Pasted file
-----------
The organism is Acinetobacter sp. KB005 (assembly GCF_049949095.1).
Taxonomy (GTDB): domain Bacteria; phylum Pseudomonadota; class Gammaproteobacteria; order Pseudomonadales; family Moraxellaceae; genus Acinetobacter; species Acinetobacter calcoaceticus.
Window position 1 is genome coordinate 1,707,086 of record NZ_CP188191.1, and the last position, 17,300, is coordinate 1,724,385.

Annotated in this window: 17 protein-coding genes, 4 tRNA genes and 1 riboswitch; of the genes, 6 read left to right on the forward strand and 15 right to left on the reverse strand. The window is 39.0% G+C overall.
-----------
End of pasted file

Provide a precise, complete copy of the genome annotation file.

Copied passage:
The organism is Acinetobacter sp. KB005 (assembly GCF_049949095.1).
Taxonomy (GTDB): domain Bacteria; phylum Pseudomonadota; class Gammaproteobacteria; order Pseudomonadales; family Moraxellaceae; genus Acinetobacter; species Acinetobacter calcoaceticus.
Window position 1 is genome coordinate 1,707,086 of record NZ_CP188191.1, and the last position, 17,300, is coordinate 1,724,385.

Annotated in this window: 17 protein-coding genes, 4 tRNA genes and 1 riboswitch; of the genes, 6 read left to right on the forward strand and 15 right to left on the reverse strand. The window is 39.0% G+C overall.